Grids and gridiron

Taking the league by storm -- and downing bulgogi tacos at Seoul on Wheels


CHEAP EATS Coach and me went to Benders many nights in a row. "Benders," she likes to say. "It's what's for dinner." But I don't know. I love their burgers and tots. And their pulled pork, come to think of it, rebounded me nicely from that dollop of whatever-the-crap-that-was at Bonnie's last week. But my sense of adventure begins to feel compromised after more than one night in a row at the same place.

Nevertheless, neither one of us has a TV. And we thought we should watch us some football. I swear our intention was to go to poetry readings, too. But we tended not to want to leave the bar.

It's weird, liking football again, this time from a softer, less angular angle. For me, the football part of my friendship with Coach is the perfect blend of strategy (possible color-combinations, baggy vs. tight uniforms), surreality (keep reading), and camaraderie. It reminds me of watching the Niners with Wayway back in the day, only Coach and I seldom look at the TV and the plays we draw up on our napkins look a lot more like fruit trees in the end.

Moreover, I'm pretty sure Wayway never said (although he may well have been thinking it) during Monday Night Football: "This would be a lot more interesting if they were lesbians."

"They will be, Coach," I reminded her. "For now, just imagine."

The Ravens were playing the Texans.

We talked about relationships. We talked about depression. We talked about the holidays, and who I will meet and where we will be and who will like me. And always eventually it came back to the little TV at the other end of the bar.

"I like when the little guys dart around," she said. "They're like shortstops, and second base."

"That's the spirit," I said. "Now we're talking."

Coach has a little notebook that she writes her football information in. There is a column of names. Most of our friends already know that they are playing football come spring. One or two even know how. I do! That's why I get to be Coach's coaching staff, confidant, and — if I don't blow it — on-field captain. We already know who our quarterback will be and have a pretty good idea of the blockers. Less certain is who will play weasel, and the ever-important position Coach calls the "far runners." Myself, I am proud to be penciled in, according to her little notebook, at shortstop.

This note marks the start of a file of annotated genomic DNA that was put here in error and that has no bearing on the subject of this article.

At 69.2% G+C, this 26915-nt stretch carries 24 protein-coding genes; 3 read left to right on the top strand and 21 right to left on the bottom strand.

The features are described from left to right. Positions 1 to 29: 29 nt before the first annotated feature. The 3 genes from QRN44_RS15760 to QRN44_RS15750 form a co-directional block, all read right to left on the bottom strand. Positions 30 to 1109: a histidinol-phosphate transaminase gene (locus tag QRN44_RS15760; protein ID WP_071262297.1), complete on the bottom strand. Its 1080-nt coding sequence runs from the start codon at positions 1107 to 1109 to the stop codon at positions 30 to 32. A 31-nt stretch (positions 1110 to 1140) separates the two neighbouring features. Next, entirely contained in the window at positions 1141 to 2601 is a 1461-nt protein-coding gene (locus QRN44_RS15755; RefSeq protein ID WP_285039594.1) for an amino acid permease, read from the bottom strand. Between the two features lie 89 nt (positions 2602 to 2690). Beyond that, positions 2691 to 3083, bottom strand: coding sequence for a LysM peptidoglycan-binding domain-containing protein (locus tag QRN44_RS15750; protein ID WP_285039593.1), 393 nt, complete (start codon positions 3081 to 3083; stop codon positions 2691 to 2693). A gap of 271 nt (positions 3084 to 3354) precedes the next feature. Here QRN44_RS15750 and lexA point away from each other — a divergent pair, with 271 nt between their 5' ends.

Which looks to me a little like the position formerly known as tight end. But when I mentioned this to Coach she got the giggles. "Tight end!" she said. "That's perfect!"

I should stop writing about us. We are going to take this league by storm. And it might be better if no one sees us gathering on the horizon, like dark, sexy, undertalented and overburgered but height-weight proportionate clouds.

I'm just too excited to leave it alone!

OK, focus. My secret agent lady Sal and me didn't want to sit in her rental car at the beach and watch surfer boys change clothes in her rear view mirror on an empty stomach, so we stopped off first for Korean.

Every Saturday a group of three or four food trucks circle the wagons down at McCoppin and Valencia around lunch time, and then some. I tried to go there once before with Mr. Wong when we were on our kimchi burrito kick, but Seoul on Wheels musta had a flat tire that week.

This time it was there! That's the good news. The bad news is that its Korean burritos, which it calls korritos, are premade and have sour cream, which is a big mistake. An even bigger mistake: way too much rice and way not enough meat, or kimchi, or therefore flavor.

Weak. Weak. Weak.

On the other hand, I had a bulgogi taco and it had no rice at all. Small small small. But ... delicious!

There's also a Filipino truck there, which is pretty good, and I forget which taco truck — taco tacos, I mean.

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